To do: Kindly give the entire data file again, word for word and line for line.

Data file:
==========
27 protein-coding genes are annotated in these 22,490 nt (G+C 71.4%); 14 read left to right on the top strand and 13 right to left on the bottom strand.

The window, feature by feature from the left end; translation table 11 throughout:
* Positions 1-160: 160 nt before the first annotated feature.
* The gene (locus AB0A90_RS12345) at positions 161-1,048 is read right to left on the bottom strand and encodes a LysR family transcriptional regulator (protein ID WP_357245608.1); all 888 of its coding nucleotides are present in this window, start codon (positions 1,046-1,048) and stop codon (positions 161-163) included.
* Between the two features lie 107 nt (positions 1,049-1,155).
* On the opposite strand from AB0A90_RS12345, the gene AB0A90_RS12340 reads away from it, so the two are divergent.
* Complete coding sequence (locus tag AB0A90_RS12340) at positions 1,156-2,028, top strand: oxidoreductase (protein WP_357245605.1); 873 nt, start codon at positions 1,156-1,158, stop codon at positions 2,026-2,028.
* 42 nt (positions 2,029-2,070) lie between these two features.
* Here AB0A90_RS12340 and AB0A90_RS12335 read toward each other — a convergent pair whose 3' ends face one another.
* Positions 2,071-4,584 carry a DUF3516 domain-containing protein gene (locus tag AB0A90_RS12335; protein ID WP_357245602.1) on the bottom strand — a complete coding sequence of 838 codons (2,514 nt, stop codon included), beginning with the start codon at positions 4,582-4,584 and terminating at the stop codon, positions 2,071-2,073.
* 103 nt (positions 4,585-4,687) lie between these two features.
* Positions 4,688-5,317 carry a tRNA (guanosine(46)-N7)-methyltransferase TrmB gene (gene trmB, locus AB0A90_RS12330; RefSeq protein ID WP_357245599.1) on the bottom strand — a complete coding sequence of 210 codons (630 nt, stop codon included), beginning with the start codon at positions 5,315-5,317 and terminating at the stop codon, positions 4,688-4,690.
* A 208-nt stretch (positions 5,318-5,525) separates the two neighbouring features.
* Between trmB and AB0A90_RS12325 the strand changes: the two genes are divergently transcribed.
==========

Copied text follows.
27 protein-coding genes are annotated in these 22,490 nt (G+C 71.4%); 14 read left to right on the top strand and 13 right to left on the bottom strand.

The window, feature by feature from the left end; translation table 11 throughout:
* Positions 1-160: 160 nt before the first annotated feature.
* The gene (locus AB0A90_RS12345) at positions 161-1,048 is read right to left on the bottom strand and encodes a LysR family transcriptional regulator (protein ID WP_357245608.1); all 888 of its coding nucleotides are present in this window, start codon (positions 1,046-1,048) and stop codon (positions 161-163) included.
* Between the two features lie 107 nt (positions 1,049-1,155).
* On the opposite strand from AB0A90_RS12345, the gene AB0A90_RS12340 reads away from it, so the two are divergent.
* Complete coding sequence (locus tag AB0A90_RS12340) at positions 1,156-2,028, top strand: oxidoreductase (protein WP_357245605.1); 873 nt, start codon at positions 1,156-1,158, stop codon at positions 2,026-2,028.
* 42 nt (positions 2,029-2,070) lie between these two features.
* Here AB0A90_RS12340 and AB0A90_RS12335 read toward each other — a convergent pair whose 3' ends face one another.
* Positions 2,071-4,584 carry a DUF3516 domain-containing protein gene (locus tag AB0A90_RS12335; protein ID WP_357245602.1) on the bottom strand — a complete coding sequence of 838 codons (2,514 nt, stop codon included), beginning with the start codon at positions 4,582-4,584 and terminating at the stop codon, positions 2,071-2,073.
* 103 nt (positions 4,585-4,687) lie between these two features.
* Positions 4,688-5,317 carry a tRNA (guanosine(46)-N7)-methyltransferase TrmB gene (gene trmB, locus AB0A90_RS12330; RefSeq protein ID WP_357245599.1) on the bottom strand — a complete coding sequence of 210 codons (630 nt, stop codon included), beginning with the start codon at positions 5,315-5,317 and terminating at the stop codon, positions 4,688-4,690.
* A 208-nt stretch (positions 5,318-5,525) separates the two neighbouring features.
* Between trmB and AB0A90_RS12325 the strand changes: the two genes are divergently transcribed.